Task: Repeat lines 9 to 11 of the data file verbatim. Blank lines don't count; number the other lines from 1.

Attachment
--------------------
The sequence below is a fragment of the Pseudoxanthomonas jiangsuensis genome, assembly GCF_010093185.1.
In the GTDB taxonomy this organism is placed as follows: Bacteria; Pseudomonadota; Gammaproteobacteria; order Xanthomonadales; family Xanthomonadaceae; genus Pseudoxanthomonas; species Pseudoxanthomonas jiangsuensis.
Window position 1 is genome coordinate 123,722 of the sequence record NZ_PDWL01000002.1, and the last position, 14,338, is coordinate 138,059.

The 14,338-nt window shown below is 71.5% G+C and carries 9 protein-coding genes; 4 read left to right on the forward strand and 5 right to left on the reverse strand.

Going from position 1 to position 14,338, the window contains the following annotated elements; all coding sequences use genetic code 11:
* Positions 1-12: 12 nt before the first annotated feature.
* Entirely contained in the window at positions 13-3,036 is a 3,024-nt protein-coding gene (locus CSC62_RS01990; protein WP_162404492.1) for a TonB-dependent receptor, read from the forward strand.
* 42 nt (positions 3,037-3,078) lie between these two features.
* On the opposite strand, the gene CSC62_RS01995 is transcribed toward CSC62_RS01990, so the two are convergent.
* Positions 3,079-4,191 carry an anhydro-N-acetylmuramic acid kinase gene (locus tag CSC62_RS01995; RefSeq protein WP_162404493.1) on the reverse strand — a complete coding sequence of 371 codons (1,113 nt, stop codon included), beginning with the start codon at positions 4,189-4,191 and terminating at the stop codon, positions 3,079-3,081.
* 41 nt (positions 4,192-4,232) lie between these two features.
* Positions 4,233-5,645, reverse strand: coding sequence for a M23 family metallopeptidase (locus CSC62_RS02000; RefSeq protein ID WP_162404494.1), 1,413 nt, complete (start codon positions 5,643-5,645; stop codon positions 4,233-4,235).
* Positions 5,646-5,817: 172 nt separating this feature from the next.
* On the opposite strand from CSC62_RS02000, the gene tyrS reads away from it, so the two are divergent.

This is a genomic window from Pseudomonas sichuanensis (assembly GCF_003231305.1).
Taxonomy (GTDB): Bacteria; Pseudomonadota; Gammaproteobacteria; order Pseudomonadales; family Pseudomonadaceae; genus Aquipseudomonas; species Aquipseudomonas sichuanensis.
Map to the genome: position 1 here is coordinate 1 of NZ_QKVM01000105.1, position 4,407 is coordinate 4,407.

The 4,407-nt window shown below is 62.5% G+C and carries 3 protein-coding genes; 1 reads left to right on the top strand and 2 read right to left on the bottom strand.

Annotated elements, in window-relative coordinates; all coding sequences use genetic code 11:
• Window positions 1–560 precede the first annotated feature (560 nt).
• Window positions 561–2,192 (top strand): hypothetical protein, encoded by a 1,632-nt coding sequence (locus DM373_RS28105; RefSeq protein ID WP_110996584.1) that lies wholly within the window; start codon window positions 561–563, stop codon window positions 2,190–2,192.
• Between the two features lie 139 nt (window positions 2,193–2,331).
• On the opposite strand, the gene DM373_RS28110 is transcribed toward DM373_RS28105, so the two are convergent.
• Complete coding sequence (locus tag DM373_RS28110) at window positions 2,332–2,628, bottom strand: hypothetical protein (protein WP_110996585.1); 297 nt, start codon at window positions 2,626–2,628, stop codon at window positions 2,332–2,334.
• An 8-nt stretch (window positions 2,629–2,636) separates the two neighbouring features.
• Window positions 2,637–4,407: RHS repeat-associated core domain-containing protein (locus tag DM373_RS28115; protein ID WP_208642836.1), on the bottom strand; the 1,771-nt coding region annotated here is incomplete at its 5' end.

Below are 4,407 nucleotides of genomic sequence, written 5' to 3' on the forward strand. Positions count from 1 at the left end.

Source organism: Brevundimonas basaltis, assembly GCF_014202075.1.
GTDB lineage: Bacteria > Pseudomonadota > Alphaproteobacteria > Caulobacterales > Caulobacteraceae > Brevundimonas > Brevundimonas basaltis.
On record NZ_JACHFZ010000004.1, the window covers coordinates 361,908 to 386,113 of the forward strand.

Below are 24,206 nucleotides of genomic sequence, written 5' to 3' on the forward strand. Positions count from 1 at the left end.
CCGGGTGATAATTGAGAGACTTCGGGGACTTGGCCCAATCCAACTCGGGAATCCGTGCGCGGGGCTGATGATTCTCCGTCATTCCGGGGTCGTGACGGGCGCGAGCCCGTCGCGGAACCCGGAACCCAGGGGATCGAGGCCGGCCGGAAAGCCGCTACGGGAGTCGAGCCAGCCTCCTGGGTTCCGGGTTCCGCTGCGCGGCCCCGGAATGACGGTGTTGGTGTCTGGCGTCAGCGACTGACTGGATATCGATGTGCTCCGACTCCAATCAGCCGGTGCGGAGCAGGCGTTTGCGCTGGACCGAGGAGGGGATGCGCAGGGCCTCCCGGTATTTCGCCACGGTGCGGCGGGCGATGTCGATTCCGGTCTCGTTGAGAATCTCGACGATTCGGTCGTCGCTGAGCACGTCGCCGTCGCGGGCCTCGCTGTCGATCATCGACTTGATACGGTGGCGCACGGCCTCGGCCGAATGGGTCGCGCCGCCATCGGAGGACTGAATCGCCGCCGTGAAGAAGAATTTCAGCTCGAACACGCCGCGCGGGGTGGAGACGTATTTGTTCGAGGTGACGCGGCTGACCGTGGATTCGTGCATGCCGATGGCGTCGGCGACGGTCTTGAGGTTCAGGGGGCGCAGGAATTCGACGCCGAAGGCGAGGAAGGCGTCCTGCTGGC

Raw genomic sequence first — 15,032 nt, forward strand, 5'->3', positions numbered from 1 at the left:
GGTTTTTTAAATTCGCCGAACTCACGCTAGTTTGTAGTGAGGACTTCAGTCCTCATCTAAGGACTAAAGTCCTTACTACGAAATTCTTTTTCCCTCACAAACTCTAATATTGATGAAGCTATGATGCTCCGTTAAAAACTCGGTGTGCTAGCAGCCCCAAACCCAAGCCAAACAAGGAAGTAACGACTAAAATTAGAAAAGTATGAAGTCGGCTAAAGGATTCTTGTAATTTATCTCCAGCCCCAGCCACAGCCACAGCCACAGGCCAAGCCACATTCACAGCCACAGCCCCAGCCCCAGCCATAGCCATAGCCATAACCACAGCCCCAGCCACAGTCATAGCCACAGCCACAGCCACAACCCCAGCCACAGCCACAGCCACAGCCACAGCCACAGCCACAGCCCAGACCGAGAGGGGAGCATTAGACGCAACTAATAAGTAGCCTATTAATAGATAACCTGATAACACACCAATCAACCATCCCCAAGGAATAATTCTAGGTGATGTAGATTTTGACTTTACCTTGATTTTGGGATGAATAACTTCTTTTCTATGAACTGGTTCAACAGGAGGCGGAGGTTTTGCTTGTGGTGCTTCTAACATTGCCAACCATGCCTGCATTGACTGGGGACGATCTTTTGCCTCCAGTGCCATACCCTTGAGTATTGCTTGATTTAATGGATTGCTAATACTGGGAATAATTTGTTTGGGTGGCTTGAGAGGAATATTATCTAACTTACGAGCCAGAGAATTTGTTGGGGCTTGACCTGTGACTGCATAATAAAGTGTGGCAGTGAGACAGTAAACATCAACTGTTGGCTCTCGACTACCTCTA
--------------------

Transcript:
* On the opposite strand, the gene CSC62_RS01995 is transcribed toward CSC62_RS01990, so the two are convergent.
* Positions 3,079-4,191 carry an anhydro-N-acetylmuramic acid kinase gene (locus tag CSC62_RS01995; RefSeq protein WP_162404493.1) on the reverse strand — a complete coding sequence of 371 codons (1,113 nt, stop codon included), beginning with the start codon at positions 4,189-4,191 and terminating at the stop codon, positions 3,079-3,081.
* 41 nt (positions 4,192-4,232) lie between these two features.